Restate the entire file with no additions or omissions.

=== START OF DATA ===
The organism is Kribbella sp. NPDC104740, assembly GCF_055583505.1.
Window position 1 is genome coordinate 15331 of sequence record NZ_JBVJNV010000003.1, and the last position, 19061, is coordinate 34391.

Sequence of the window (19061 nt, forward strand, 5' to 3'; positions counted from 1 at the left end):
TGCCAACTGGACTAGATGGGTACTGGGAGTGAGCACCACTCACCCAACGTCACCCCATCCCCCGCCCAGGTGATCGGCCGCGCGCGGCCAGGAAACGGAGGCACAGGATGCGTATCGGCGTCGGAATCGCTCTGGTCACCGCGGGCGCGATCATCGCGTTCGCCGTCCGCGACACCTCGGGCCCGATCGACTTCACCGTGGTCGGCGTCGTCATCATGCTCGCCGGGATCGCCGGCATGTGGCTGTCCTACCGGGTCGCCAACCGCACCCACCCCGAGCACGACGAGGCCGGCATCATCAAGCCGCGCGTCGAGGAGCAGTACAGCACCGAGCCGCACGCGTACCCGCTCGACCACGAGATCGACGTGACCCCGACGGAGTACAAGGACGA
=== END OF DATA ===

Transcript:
The organism is Kribbella sp. NPDC104740, assembly GCF_055583505.1.
Window position 1 is genome coordinate 15331 of sequence record NZ_JBVJNV010000003.1, and the last position, 19061, is coordinate 34391.

Sequence of the window (19061 nt, forward strand, 5' to 3'; positions counted from 1 at the left end):
TGCCAACTGGACTAGATGGGTACTGGGAGTGAGCACCACTCACCCAACGTCACCCCATCCCCCGCCCAGGTGATCGGCCGCGCGCGGCCAGGAAACGGAGGCACAGGATGCGTATCGGCGTCGGAATCGCTCTGGTCACCGCGGGCGCGATCATCGCGTTCGCCGTCCGCGACACCTCGGGCCCGATCGACTTCACCGTGGTCGGCGTCGTCATCATGCTCGCCGGGATCGCCGGCATGTGGCTGTCCTACCGGGTCGCCAACCGCACCCACCCCGAGCACGACGAGGCCGGCATCATCAAGCCGCGCGTCGAGGAGCAGTACAGCACCGAGCCGCACGCGTACCCGCTCGACCACGAGATCGACGTGACCCCGACGGAGTACAAGGACGA